Published by The Lawfare Institute
in Cooperation With
Ruiz returns to his chat with Massucco, who remains on the stand. The witness recalls a JTF inquiry into the February search, though he wasn’t involved in it personally. When Ruiz asks for additional detail about the February episode, Massucco again recounts Al-Hawsawi’s complaint about missing, still-unreturned materials, a complaint which the witness passed on to the guard force---the Assistant Watch Commander on duty, Massucco believes. That person might or might not, Massucco says, have been the individual who performed the search. But the witness did not see any guard go back to an evidence locker, to confirm that documents belonging to Al-Hawsawi remained missing. Only in mid-March, did Massucco get his hands on the items in question. What about in the interim? The witness recalls being asked by Ruiz about the documents then, and telling Ruiz that the items could not be found. Massucco doesn’t know where the documents were during this period, but does know that, when he eventually came upon them, the documents were contained in a sealed, dated envelope.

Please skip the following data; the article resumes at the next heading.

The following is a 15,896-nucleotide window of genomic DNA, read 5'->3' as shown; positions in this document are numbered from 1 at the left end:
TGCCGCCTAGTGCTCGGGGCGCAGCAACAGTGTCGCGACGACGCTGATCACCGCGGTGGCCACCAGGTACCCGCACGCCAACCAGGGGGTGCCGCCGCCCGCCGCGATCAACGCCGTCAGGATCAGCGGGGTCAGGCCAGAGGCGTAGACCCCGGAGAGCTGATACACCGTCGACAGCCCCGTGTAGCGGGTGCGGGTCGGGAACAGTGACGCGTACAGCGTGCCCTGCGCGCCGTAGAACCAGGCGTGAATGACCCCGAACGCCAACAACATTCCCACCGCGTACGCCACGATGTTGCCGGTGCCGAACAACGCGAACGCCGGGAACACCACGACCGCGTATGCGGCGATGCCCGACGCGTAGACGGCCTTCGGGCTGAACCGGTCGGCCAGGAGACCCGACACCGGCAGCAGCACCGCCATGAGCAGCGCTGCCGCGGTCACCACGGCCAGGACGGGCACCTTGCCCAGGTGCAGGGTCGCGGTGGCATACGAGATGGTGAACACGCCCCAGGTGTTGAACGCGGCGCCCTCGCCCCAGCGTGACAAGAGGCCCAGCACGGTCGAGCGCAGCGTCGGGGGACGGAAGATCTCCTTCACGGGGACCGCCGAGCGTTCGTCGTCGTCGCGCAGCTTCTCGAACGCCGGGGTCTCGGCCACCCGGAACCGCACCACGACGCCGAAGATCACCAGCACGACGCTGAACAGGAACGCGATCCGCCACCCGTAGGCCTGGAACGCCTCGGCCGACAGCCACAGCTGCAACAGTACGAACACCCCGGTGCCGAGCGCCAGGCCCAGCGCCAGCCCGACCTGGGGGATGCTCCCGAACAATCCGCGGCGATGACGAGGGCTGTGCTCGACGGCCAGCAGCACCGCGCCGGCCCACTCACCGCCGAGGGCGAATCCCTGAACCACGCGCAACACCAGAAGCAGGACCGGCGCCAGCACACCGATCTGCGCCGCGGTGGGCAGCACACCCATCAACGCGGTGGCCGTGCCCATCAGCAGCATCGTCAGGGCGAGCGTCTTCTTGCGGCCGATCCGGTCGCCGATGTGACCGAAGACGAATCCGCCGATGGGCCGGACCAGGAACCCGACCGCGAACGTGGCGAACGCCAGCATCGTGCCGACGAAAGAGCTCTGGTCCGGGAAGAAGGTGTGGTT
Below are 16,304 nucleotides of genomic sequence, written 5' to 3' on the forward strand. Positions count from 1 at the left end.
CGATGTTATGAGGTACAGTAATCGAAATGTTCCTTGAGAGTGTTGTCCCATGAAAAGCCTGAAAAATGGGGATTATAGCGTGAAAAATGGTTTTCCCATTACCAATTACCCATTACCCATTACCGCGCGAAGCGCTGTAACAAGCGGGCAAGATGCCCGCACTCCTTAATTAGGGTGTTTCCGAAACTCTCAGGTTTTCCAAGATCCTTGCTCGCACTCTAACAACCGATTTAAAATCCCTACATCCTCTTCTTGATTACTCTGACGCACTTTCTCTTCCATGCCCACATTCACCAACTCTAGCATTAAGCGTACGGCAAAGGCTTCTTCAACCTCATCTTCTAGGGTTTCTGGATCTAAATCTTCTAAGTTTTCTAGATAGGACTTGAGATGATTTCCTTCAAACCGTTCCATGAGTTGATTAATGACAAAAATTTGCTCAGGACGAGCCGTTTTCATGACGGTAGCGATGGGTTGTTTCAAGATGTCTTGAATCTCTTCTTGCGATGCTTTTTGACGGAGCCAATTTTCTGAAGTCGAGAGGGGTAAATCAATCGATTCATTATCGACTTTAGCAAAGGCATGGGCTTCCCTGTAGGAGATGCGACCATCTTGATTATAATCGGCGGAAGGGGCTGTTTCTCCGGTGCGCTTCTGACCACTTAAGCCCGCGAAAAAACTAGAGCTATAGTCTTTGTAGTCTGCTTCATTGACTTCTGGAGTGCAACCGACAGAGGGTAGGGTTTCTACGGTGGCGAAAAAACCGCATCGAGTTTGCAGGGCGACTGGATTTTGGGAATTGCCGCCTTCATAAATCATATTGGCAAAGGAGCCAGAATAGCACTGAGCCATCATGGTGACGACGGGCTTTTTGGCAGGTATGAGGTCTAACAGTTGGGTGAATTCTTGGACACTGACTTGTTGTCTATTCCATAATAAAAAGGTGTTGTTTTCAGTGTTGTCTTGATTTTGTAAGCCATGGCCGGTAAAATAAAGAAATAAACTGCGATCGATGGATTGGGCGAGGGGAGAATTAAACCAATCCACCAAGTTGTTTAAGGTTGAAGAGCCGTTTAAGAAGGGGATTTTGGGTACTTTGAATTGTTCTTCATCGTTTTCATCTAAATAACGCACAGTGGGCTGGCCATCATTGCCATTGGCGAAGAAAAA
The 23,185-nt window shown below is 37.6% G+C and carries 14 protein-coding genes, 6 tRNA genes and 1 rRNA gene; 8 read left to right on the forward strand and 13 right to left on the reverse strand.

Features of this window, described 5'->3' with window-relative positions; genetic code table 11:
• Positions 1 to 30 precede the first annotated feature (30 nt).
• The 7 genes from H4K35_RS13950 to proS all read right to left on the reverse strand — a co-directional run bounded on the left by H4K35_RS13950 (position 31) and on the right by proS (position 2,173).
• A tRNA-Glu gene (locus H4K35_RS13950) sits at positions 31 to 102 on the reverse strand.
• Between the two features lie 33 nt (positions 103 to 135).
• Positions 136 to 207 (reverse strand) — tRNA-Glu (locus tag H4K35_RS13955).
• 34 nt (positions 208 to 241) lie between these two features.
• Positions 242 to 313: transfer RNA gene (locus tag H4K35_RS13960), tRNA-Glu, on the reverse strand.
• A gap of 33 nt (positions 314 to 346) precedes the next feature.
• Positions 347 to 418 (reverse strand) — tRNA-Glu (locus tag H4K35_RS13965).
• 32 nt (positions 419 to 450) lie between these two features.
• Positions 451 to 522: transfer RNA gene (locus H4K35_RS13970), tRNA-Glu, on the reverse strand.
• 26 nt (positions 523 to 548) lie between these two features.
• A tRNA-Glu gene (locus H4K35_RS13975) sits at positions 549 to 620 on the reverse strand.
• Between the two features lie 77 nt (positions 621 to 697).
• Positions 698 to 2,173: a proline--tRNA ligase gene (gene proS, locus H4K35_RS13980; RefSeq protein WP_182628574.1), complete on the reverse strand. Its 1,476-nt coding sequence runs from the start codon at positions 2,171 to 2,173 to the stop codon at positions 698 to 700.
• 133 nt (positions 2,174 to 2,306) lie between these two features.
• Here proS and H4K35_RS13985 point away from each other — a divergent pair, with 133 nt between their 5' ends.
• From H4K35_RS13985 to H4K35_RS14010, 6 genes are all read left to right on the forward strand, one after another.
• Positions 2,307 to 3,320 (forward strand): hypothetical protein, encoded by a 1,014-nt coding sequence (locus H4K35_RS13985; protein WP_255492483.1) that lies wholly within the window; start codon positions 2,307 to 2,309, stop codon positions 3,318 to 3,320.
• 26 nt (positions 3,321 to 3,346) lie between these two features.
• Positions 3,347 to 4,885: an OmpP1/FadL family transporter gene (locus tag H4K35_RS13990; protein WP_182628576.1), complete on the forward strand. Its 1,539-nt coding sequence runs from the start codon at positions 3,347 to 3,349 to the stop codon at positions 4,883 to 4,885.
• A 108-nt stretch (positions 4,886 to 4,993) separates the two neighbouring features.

Ruiz asks: can searches be directed by intelligence officials, to Massucco’s knowledge? No, not non-DoD intelligence personnel, says the witness. And he is unaware of “intelligence personnel”---Ruiz’s term---who work in the detention facility, too.